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Article

Development of DNA Melt Curve Analysis for the Identification of Lepidopteran Pests in Almonds and Pistachios

1
Department of Plant Science, California State University, Fresno, 2415 E. San Ramon Ave, Fresno, CA 93740-8033, USA
2
Department of Environmental Science, Policy, & Management, University of California Berkeley, Berkeley, CA 94720-3114, USA
*
Author to whom correspondence should be addressed.
Current address: Department of Soil and Crop Science, 2474 Texas A&M University, College Station, TX 77843, USA.
Academic Editor: Lukasz L. Stelinski
Insects 2021, 12(6), 553; https://doi.org/10.3390/insects12060553
Received: 11 May 2021 / Revised: 4 June 2021 / Accepted: 9 June 2021 / Published: 15 June 2021
(This article belongs to the Section Insect Pest and Vector Management)
Almonds and pistachios are fed upon by a diverse assemblage of lepidopteran insects, several of which are economically important pests. Unfortunately, identification of these pests can be difficult, as specimens are frequently damaged during collection, occur in traps with non-target species, and are morphologically similar up to their third instar. Here, we present a quantitative PCR based melt curve analysis for simple, rapid, and accurate identification of six lepidopteran pests of almonds and pistachios: navel orangeworm, peach twig borer, oriental fruit moth, obliquebanded leafroller, raisin moth, and Indian meal moth. We demonstrate that the dissociation or the “melt” temperature(s) of a 658 bp section of cytochrome c oxidase subunit 1 provides unambiguous species level identification of these six species and is reproducible in field specimens collected following conventional orchard practices. The melt curve’s simplicity allows it to be performed in any basic molecular biology laboratory with a quantitative PCR.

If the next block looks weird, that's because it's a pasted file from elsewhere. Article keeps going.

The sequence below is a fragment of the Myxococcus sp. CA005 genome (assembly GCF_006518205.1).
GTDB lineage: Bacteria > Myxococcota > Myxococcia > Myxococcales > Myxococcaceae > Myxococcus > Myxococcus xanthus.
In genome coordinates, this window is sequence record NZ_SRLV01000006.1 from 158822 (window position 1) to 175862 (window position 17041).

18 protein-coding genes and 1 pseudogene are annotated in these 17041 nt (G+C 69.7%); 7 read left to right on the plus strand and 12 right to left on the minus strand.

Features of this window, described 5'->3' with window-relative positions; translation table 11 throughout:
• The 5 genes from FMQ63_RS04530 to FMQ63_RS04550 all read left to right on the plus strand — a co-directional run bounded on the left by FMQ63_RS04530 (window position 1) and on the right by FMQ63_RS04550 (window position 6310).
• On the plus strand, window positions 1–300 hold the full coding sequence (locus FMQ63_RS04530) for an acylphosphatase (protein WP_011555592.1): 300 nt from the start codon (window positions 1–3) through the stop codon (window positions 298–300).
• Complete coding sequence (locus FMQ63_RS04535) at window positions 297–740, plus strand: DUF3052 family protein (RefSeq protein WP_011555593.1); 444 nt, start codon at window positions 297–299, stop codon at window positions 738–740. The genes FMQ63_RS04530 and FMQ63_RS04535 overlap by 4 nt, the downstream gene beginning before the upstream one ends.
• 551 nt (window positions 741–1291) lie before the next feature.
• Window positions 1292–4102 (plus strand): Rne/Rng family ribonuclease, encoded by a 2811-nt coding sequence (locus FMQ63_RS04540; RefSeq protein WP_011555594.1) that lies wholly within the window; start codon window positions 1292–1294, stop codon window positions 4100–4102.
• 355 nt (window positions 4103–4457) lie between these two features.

Almonds and pistachios are fed upon by a diverse assemblage of lepidopteran insects, several of which are economically important pests. Unfortunately, identification of these pests can be difficult, as specimens are frequently damaged during collection, occur in traps with non-target species, and are morphologically similar up to their third instar. Here, we present a quantitative PCR based melt curve analysis for simple, rapid, and accurate identification of six lepidopteran pests of almonds and pistachios: navel orangeworm (Amyelois transitella), peach twig borer (Anarsia lineatella), oriental fruit moth (Grapholita molesta), obliquebanded leafroller (Choristoneura rosaceana), raisin moth (Cadra figulilella), and Indian meal moth (Plodia interpunctella). In this approach, the dissociation (melt) temperature(s) of a 658 bp section of cytochrome c oxidase subunit 1 was determined using quantitative PCR (qPCR). Within these six species, the distribution and the number of melt peak temperatures provide an unambiguous species level identification that is reproducible when unsheared DNA can be extracted. The test is robust across a variety of sampling approaches including insects removed from sticky card traps, museum specimens, and samples that were left in the field for up to 7 days. The melt curve’s simplicity allows it to be performed in any basic molecular biology laboratory with a quantitative PCR. View Full-Text
Keywords: quantitative PCR; real-time PCR; pest identification; orchards; diagnostic protocol; melt curve profile; universal primers quantitative PCR; real-time PCR; pest identification; orchards; diagnostic protocol; melt curve profile; universal primers
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MDPI and ACS Style

Vulchi, R.; Daane, K.M.; Wenger, J.A. Development of DNA Melt Curve Analysis for the Identification of Lepidopteran Pests in Almonds and Pistachios. Insects 2021, 12, 553. https://doi.org/10.3390/insects12060553

AMA Style

Vulchi R, Daane KM, Wenger JA. Development of DNA Melt Curve Analysis for the Identification of Lepidopteran Pests in Almonds and Pistachios. Insects. 2021; 12(6):553. https://doi.org/10.3390/insects12060553

Chicago/Turabian Style

Vulchi, Rohith, Kent M. Daane, and Jacob A. Wenger 2021. "Development of DNA Melt Curve Analysis for the Identification of Lepidopteran Pests in Almonds and Pistachios" Insects 12, no. 6: 553. https://doi.org/10.3390/insects12060553

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